Bulmer & District




        Bulmer & District History Group

JOAN HAWKSLEY (nee Joan Leadam) was born in London in 1893, the eldest of five children born to Thomas Leadam, a well-to-do timber merchant.

Joan was educated at St Paul’s school in London and before World War I spent some time in Germany and New Zealand. Back in England in 1915 she joined the government service that intercepted the German mails (the forerunner of MI5/MI6).  She married Charles Hawksley in 1918, and they lived in rented property in London.

But with a growing family and the financial crises of the 1920s, Joan Hawksley determined to get a house of her own without a mortgage. In the summer of 1929 the Hawksley family came down from London to live in Cherwell, a two-storey house in Bulmer. Joan paid her entire fortune of five-hundred pounds and she put Cherwell in her own name.

Cherwell 2011

At the time there was no electricity, water or gas mains available in the village but in the back garden of the house was a surface well and pump. During a drought in the early 1930s this was the only well in that part of the village that didn’t dry up. Cooking and heating was by paraffin stoves or coal fires and lighting was by paraffin lamps or candles. Transport was via bicycles or a horse and trap, the horse being kept in a stable in the grounds of the Cherwell.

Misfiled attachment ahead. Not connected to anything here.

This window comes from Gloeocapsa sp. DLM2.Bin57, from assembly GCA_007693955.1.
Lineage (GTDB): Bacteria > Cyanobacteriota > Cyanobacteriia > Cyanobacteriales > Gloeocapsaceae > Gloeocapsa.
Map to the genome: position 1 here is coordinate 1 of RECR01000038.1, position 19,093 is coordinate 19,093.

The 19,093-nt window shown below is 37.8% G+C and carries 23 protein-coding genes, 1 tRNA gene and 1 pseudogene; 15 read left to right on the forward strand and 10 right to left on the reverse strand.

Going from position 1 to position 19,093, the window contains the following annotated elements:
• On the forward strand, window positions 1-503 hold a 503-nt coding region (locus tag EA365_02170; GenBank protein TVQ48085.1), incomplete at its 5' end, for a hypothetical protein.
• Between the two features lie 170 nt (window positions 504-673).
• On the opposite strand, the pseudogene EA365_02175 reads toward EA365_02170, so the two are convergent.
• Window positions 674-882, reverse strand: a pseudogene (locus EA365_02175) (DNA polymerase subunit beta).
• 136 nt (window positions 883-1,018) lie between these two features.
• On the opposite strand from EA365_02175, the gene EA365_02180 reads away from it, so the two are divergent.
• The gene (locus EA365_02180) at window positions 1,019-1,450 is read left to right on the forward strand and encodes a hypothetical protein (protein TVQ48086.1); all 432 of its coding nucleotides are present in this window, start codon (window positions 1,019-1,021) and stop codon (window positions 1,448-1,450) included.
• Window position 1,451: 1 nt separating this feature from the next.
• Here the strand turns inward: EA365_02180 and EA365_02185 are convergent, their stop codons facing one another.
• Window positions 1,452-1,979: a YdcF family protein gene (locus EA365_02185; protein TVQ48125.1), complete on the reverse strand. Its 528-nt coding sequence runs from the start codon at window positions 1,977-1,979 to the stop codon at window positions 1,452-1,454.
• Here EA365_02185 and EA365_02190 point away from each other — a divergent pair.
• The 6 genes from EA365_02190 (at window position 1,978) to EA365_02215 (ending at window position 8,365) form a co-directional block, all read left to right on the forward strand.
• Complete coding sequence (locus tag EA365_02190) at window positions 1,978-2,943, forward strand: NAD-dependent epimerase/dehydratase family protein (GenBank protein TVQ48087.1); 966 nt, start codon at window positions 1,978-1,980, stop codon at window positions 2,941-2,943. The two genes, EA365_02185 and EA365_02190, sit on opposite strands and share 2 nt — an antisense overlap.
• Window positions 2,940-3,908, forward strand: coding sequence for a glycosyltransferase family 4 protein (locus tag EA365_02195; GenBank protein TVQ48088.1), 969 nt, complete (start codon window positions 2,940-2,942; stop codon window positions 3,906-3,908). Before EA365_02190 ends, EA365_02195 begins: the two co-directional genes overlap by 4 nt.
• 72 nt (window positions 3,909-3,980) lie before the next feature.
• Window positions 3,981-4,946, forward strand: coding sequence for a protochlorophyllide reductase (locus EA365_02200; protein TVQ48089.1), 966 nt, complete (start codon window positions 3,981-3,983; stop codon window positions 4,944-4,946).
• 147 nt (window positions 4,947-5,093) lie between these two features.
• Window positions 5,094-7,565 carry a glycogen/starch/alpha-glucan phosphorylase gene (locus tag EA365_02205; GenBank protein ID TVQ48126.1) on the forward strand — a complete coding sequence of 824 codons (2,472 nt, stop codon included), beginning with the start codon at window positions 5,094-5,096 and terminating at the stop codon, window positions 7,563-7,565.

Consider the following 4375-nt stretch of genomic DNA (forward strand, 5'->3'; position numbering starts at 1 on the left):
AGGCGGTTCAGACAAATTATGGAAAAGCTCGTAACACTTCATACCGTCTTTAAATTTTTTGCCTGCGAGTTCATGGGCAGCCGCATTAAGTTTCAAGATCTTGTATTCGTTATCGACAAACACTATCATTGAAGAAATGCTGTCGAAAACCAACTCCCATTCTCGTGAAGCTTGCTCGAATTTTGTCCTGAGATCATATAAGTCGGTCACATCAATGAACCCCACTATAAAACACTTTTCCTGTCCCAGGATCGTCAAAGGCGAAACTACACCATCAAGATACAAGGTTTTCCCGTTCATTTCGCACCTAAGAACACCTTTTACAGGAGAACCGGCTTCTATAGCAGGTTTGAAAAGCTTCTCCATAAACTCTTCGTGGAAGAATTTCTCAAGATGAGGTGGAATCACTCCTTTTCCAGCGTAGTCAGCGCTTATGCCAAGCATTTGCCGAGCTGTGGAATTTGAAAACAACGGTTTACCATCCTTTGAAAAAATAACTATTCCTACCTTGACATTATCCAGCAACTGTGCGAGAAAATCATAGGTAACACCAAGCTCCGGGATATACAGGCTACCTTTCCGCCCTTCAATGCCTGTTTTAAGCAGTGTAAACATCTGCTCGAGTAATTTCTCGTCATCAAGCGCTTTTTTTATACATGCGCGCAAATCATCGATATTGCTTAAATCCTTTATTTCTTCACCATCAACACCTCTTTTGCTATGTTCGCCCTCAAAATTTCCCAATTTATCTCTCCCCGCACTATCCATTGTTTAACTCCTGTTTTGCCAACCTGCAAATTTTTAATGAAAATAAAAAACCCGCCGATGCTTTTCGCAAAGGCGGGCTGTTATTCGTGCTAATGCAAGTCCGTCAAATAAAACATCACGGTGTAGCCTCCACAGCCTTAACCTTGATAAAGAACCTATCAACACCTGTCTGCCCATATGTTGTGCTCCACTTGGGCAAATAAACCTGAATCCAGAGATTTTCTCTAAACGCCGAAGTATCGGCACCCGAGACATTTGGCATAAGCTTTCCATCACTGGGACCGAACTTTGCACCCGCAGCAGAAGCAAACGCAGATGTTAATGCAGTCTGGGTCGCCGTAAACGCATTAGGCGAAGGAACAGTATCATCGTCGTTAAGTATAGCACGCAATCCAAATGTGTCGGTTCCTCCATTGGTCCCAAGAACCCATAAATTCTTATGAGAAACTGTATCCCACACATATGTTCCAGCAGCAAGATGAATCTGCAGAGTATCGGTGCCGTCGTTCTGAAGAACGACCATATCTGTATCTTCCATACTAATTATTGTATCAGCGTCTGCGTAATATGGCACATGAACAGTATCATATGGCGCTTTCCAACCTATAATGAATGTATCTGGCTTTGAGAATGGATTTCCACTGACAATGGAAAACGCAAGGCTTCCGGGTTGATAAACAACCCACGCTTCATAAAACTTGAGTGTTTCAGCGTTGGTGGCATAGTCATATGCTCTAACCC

The family were Charles and Joan Hawksley and their five children: Mark, Geoffrey, Janet, Adrian and Robert.

They are shown here together in1936.

Joan’s second son, Geoffrey, joined the RAF in 1938 and served in Bomber Command.  He was killed in November 1940 when his aircraft crashed in Yugoslavia.  He is remembered on the war memorial in Bulmer.

Joan died in 1989 and is buried in Bulmer with her husband, Charles and his sister Dorothy. She was survived by her other four children.

For further information see ‘Snapshots’ by Robert Hawksley.            Bob Hawksley 2011